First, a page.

Kent has more rare bumblebees than anywhere else in the UK and is home to a nationally important bumblebee population. The county is now the focus of an ambitious project “Making a Buzz for the Coast”, led by the Bumblebee Conservation Trust. This week the project team held a celebration event attended by local town mayors, with a series of talks and a bee hunt in the gardens of Hempstead House.
A partnership which includes Kent Wildlife Trust, Kent County Council, Natural England, RSPB, Swale Borough Council, Thanet District Council and Thames Water will also be supporting ongoing work to save the rare bumblebees of the county.
The “Making a Buzz for the Coast” project received National Lottery funding through the Heritage Lottery Fund and thanks to National Lottery players, the project will restore and create habitat for our bumblebees and other pollinators. Spanning 135 miles of coastline from Dartford to Deal, the team aims to safeguard our rare bumblebee species, such as the endangered Shrill carder bee (Bombus sylvarum). Habitat and bee surveys will also be an essential part of the project to help build our knowledge, evaluate and monitor populations in the area.
Nick Mann, Trustee of the Bumblebee Conservation Trust, said: “There is a lot of goodwill towards bees generally but you might be surprised by the lack of actual action on the ground to conserve them. Kent has the highest diversity of bumblebees in the UK, including nearly all our our rarest species. Relatively recently you could see these species throughout Kent but now they are restricted almost exclusively to coastal areas, which the Making a Buzz for the Coast team is targeting. Remaining populations are small and isolated due to habitat loss and fragmentation, so are highly vulnerable to population crashes.
“We can do something about this and people need to feel they can take action. Projects like this give focus and tangible results.”
Rosie Earwaker, Bee Roads Officer from project partner Kent Wildlife Trust said: “North Kent has a good network of nature reserves along the coast as well as a lot of sites designated for their conservation value. These provide large areas of semi-natural habitat, which are connected by the sea wall network and therefore attract many of our rare bumblebees, including Shrill carder bee (Bombus sylvarum). It may also be partly climatic; the Thames Gateway has its own microclimate, which the bees may favour as it is one of the hottest and driest areas in the country. It’s fantastic that we have so many different types of bees in Kent, particularly these coastal hotspots of rare bees and this exciting new project will help to make sure they are protected and nurtured here.”
Engaging communities and gardeners is a vital part of the project. Kent Wildlife Trust will have a “Garden with the Best Buzz” category as a part of its, already successful Wild About Gardens scheme .The project also aims to inspire future generations to value and protect our pollinators. “Plan Bee Schools Together” Kent County Council competition received 15 entries of both primary and secondary schools which had created bumblebee habitat within their school grounds. The schools will be visited by the council’s Allison Campbell-Smith, Cllr Sean Holden and MaB Outreach and Volunteer Officer Lauren Kennedy.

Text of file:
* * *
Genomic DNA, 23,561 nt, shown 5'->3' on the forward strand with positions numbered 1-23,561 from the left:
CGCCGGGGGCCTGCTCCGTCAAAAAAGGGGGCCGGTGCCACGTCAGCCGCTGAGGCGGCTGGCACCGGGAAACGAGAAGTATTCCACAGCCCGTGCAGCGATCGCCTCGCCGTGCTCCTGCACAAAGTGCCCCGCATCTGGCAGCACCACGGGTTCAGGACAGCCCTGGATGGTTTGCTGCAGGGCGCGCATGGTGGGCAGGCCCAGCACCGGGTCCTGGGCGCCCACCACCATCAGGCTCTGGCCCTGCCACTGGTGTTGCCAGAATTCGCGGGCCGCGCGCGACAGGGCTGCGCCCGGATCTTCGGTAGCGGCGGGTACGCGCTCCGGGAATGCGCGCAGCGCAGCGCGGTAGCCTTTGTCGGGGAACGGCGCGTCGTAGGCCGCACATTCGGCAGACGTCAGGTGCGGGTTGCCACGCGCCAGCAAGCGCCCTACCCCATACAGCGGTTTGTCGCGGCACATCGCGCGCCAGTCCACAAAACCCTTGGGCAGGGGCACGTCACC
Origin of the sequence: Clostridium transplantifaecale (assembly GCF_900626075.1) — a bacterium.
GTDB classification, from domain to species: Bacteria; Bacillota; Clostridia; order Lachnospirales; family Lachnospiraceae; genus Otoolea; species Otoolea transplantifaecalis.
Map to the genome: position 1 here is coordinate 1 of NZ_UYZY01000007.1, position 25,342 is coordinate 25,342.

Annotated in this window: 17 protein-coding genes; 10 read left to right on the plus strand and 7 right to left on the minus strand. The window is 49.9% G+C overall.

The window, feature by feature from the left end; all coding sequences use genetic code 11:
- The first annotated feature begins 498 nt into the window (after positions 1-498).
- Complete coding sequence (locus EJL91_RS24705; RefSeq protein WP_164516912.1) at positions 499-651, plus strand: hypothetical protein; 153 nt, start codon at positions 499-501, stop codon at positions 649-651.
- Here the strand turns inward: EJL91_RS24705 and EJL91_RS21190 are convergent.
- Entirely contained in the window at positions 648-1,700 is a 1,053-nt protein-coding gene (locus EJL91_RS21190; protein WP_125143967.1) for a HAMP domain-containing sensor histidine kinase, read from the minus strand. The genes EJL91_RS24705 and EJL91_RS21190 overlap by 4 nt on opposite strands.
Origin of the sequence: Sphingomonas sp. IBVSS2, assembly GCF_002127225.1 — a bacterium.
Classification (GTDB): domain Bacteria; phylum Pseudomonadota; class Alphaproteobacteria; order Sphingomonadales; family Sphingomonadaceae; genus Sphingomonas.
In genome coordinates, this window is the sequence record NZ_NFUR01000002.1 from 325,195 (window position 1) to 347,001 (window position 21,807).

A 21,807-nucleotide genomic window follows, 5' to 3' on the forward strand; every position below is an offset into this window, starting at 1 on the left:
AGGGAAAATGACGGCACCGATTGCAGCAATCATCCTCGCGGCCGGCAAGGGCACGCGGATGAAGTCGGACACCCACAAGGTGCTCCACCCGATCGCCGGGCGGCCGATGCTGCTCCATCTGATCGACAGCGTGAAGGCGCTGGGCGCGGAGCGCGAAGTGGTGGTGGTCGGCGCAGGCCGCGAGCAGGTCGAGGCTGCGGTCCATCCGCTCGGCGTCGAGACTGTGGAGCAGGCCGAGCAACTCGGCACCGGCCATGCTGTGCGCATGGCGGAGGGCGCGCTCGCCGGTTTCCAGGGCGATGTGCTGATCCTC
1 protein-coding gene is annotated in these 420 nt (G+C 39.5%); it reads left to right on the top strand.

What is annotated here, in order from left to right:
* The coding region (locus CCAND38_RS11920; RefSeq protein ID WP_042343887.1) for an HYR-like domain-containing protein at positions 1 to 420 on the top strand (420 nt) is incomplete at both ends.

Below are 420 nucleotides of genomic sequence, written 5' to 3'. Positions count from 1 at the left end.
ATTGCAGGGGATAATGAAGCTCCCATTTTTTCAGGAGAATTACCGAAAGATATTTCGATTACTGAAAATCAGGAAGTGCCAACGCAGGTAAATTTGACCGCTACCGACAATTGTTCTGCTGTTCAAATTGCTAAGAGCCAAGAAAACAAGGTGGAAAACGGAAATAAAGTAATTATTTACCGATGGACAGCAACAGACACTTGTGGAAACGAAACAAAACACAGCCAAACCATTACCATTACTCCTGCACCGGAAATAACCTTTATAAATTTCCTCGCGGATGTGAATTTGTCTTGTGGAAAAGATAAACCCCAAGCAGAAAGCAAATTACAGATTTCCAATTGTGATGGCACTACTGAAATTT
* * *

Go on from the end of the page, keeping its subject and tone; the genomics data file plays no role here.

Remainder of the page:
Konstantin Gospodinov from the Bumblebee Conservation Trust who manages the project, said: “We aim to safeguard rare bee populations in Kent by creating and restoring habitat along the coast and linking isolated populations together in the long term through the creation of flower-rich ‘stepping stones’. Habitat and bee surveys are an essential part of the project to help us build better data and monitor bee populations around the coast.
“We know that to really have an impact and make a difference for all our wild bees throughout the project area we need to reach as many people as possible. That’s why we will be running a wide programme of events, activities, competitions and training to highlight the importance of bees to Kent, to raise awareness of the rare species that we have right on our doorstep and most importantly of all, inspire people to take some action to help.”
Stuart McLeod, Head of Heritage Lottery Fund South East said: “We are delighted that, thanks to National Lottery players, this project can work to secure the future of some of the UK’s most rare bee populations. This pivotal project is sure to create a buzz amongst Kent’s communities with all the exciting opportunities on offer and we hope it will mobilise people to get involved and help to protect the natural environments on their doorstep.”
(Trustee Nick Mann with local mayors)
The “Making a Buzz for the Coast” project is working with the RSPB, Thanet District Council and Thames Water on five core sites to provide habitat for rare bumblebees and solitary bees. In addition, it will be working with Kent Wildlife Trust in Swale to improve roadside verges for pollinators, creating ‘bee roads’ and increasing habitat connectivity. Another key element is providing advice and supporting landowners, ranging from farmers and fruit producers to holiday parks, golf courses, smallholders and large estates. There will be free, bespoke information and advice on restoring and creating pollinator habitats.